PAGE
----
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Solar Roadways See Daylight with Stimulus Package

Solar RoadwaysAbout a year ago, I talked about Solar Roadways and how they were going to revolutionize not only the solar panel industry but the road construction industry as well. The idea behind having solar roadways is to replace a portion of our existing 25,000 square miles of existing pavement with tough and efficient photovoltaic panels.

In fact, these glass and composite solar roadway panels are so tough that an 18-wheeler can flip over on them without wiping them out. They also have to be durable and cost-efficient compared to asphalt, not to mention they will produce electricity for homes and businesses nearby.

The solar roadways have to beat the current low ball cost of $16 per square foot for asphalt with a life expectancy of over 7 years. Solar roadways could be used in residential neighborhoods, near schools and businesses to supply power. Right now the highways and byways of the U. S. collect heat and tire wear and give very little back.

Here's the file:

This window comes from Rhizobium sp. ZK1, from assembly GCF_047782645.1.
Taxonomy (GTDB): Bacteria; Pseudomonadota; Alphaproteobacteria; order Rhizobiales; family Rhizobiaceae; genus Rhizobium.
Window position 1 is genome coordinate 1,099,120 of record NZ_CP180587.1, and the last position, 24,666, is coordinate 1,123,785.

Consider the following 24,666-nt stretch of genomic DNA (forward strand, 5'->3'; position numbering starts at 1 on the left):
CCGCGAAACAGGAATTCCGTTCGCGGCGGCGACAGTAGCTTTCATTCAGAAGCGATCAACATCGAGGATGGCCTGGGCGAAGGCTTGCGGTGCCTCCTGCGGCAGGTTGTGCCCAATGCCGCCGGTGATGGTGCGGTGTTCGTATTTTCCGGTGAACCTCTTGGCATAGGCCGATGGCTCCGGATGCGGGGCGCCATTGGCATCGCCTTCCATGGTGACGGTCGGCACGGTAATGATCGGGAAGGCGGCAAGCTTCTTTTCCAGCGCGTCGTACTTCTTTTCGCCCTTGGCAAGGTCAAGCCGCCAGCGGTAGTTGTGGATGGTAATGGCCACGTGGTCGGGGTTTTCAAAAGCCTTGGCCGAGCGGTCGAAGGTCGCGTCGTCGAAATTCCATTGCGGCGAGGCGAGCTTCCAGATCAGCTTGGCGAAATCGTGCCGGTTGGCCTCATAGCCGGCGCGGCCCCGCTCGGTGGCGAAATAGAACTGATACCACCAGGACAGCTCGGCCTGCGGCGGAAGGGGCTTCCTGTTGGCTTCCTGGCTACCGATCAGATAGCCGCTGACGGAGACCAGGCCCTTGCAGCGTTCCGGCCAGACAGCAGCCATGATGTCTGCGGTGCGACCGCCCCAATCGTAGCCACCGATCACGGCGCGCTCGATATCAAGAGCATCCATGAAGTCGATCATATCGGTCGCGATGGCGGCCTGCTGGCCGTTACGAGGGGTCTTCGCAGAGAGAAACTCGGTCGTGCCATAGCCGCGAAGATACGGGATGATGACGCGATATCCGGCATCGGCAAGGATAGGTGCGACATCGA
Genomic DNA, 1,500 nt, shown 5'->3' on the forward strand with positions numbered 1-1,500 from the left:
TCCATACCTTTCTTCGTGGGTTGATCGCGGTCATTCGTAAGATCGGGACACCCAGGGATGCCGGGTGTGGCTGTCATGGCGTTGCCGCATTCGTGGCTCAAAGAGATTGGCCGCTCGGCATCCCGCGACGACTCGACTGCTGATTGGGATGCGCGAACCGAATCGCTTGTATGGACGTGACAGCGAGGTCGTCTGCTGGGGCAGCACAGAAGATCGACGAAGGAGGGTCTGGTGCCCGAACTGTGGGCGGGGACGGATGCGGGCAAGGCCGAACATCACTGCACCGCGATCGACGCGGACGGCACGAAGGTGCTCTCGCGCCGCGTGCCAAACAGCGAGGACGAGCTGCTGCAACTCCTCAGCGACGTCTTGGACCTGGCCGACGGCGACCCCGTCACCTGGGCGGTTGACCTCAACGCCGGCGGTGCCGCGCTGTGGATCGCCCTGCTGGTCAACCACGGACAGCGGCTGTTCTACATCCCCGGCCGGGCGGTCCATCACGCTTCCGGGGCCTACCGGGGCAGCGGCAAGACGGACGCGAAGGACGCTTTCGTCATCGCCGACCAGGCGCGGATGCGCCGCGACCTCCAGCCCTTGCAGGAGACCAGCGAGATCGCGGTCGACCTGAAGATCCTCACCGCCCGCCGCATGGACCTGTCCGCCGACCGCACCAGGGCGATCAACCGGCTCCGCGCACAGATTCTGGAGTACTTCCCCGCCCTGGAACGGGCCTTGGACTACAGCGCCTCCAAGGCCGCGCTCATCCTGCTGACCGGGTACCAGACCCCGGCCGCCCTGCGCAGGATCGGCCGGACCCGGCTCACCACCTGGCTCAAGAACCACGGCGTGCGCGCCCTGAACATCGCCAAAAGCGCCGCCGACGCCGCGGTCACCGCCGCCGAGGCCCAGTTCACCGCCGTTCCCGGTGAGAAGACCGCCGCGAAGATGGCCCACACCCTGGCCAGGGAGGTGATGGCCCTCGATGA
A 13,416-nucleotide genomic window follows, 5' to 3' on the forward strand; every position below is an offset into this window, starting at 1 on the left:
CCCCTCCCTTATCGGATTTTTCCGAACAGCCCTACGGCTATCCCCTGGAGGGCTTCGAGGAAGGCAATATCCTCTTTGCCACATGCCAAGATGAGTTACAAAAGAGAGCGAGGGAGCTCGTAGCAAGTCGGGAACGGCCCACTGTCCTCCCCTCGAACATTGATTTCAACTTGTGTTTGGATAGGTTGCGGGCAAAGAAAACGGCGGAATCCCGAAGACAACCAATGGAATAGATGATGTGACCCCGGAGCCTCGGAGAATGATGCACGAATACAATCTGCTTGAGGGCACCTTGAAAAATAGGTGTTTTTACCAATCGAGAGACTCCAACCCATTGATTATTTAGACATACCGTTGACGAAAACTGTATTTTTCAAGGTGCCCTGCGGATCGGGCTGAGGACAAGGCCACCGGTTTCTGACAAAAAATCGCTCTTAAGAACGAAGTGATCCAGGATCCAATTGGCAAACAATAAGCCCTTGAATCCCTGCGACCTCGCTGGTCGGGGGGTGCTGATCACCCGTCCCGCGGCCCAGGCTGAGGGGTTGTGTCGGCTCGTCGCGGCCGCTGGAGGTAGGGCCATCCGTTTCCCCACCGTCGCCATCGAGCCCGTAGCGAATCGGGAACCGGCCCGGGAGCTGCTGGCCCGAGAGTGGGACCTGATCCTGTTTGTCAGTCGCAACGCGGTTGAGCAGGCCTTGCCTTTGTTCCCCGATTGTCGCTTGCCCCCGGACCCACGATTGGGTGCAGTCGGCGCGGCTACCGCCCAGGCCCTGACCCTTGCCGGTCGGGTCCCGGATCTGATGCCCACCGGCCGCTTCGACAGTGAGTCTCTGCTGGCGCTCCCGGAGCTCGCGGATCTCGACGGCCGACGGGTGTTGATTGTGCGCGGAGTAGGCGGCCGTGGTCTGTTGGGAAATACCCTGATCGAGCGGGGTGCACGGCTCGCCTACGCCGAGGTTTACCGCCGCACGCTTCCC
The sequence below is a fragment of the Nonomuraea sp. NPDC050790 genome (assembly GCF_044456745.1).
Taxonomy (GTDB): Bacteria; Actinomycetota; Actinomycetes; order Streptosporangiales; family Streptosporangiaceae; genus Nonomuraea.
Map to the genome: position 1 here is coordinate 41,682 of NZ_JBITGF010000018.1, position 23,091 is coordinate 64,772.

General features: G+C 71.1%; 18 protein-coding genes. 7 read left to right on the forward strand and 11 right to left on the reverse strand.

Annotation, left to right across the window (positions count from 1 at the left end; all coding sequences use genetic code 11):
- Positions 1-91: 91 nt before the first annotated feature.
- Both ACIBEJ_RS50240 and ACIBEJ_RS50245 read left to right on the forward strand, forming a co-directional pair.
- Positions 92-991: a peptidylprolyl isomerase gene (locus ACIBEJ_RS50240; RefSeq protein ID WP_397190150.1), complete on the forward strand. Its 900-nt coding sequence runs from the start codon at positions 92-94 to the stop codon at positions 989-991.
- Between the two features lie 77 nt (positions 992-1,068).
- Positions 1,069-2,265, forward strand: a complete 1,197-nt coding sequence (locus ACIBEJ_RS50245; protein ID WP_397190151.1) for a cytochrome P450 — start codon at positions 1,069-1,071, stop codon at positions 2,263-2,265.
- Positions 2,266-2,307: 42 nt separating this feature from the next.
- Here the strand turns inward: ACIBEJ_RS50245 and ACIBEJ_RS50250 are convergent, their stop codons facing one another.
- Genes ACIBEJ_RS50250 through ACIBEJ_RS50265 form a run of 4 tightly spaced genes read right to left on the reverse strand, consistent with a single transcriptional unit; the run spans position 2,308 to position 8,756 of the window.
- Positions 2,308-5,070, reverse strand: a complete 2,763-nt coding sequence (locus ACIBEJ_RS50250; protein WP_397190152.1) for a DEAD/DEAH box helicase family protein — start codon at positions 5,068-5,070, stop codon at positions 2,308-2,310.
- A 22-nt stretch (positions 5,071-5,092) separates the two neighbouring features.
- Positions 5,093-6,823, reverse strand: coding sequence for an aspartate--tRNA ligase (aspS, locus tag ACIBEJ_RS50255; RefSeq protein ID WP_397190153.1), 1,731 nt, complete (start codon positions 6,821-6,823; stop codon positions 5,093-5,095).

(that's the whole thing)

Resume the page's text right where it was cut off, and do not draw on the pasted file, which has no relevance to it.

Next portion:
The solar roadways will change this by giving back electricity that is renewable, decentralized and cost efficient when economies of scale are taken into consideration. Under the current U. S. stimulus package, President Obama wants to hire construction companies to repair roads and bridges.

He also wants to put people to work building solar panels and other photovoltaic projects. Solar Roadways combine these two goals into one package by employing construction workers in the photovoltaic industry and vice versa.

Solar Roadways has just been named a finalist in TechInsight’s EE Times fifth Annual Creativity in Electronics (ACE) Awards. So, the next time you’re driving down the road, think of how solar-powered streets could one day be supplying electricity to the homes and businesses in your city and neighborhood. Now, blink and fast forward a couple of years, and this may just be a reality.

About Kevin

Kevin

Kevin is both an environmentalist and a tech guy and has been writing, editing and publishing this blog since 2007. He answers questions related to how you can use tech to go greener.

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